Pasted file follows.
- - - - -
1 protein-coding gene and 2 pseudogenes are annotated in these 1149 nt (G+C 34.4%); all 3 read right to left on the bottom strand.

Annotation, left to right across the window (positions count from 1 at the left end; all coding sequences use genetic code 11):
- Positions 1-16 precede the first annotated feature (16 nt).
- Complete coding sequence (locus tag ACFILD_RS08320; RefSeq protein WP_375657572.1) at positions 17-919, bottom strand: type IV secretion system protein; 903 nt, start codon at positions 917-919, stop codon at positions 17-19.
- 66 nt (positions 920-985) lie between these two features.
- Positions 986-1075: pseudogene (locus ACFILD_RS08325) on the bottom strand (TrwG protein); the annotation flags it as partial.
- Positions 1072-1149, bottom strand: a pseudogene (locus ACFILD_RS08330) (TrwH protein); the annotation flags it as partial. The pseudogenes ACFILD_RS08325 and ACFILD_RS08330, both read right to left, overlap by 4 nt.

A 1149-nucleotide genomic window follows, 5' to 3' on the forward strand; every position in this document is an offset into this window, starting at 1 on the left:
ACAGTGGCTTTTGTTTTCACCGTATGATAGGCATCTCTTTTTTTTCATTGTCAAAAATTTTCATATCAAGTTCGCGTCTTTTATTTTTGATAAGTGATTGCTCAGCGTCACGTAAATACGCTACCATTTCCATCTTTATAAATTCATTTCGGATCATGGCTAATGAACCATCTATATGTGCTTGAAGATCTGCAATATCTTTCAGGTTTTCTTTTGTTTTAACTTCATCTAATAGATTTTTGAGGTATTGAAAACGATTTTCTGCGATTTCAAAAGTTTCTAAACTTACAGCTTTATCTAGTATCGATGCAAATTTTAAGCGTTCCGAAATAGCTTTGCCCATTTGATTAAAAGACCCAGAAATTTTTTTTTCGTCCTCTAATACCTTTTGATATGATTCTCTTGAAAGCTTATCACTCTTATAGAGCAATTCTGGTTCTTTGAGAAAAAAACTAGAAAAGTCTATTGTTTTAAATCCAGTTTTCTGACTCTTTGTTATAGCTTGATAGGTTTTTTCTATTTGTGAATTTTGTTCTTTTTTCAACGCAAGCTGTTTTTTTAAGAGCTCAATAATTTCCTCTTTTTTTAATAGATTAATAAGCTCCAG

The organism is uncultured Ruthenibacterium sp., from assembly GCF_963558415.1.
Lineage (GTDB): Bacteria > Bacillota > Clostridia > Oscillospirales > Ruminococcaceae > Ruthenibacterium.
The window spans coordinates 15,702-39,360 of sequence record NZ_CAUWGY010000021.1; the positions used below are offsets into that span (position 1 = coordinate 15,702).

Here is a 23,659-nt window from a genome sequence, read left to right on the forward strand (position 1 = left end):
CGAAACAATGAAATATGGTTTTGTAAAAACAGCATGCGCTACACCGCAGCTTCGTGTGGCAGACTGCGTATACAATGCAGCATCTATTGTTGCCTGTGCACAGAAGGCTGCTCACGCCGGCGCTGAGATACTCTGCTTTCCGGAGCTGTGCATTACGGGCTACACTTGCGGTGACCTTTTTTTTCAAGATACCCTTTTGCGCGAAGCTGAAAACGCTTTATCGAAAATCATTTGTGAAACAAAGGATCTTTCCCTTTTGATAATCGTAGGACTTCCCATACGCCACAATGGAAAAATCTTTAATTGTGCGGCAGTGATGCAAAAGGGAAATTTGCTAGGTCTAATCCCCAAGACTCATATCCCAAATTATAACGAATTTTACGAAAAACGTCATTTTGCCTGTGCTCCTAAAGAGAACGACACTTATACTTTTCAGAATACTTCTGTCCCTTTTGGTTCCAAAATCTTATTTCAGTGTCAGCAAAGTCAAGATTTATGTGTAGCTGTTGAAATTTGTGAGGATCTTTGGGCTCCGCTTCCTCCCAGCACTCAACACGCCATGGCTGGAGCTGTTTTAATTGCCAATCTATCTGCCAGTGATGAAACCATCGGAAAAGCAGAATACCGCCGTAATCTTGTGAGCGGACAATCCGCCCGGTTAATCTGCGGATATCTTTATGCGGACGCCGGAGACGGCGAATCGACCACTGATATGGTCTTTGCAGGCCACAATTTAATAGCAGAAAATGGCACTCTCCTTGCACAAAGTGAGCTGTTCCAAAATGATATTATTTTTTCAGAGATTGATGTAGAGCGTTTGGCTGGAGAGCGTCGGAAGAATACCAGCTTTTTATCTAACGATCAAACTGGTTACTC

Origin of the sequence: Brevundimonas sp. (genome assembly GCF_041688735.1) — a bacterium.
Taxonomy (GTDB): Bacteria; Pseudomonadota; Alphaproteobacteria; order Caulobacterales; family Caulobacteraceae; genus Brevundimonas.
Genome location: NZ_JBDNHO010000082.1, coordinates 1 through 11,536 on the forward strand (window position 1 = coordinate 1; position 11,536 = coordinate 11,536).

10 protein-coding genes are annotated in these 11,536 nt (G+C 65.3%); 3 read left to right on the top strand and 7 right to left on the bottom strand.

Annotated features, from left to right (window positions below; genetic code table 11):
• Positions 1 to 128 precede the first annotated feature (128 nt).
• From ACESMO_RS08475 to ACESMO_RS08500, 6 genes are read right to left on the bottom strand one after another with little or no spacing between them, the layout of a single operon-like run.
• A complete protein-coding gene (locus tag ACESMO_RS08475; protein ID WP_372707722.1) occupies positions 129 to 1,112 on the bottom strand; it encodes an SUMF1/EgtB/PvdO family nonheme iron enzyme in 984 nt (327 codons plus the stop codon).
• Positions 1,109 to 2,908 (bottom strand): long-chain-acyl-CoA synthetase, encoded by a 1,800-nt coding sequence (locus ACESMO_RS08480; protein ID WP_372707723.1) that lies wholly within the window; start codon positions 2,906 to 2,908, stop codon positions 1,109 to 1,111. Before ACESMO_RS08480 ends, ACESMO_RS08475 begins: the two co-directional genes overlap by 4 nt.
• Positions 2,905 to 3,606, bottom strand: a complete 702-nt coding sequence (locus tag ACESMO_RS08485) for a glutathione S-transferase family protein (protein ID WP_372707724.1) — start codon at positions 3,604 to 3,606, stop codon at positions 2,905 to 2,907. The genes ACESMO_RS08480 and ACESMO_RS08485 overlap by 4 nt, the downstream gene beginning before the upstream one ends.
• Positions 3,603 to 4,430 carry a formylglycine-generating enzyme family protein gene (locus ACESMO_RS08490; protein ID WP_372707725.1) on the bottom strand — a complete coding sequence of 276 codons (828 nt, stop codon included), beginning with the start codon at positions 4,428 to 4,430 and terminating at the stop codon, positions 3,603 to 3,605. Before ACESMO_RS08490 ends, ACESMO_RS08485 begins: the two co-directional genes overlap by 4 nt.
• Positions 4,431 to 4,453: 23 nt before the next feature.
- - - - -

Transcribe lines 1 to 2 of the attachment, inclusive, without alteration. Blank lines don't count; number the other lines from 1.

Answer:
1 protein-coding gene and 2 pseudogenes are annotated in these 1149 nt (G+C 34.4%); all 3 read right to left on the bottom strand.

Annotation, left to right across the window (positions count from 1 at the left end; all coding sequences use genetic code 11):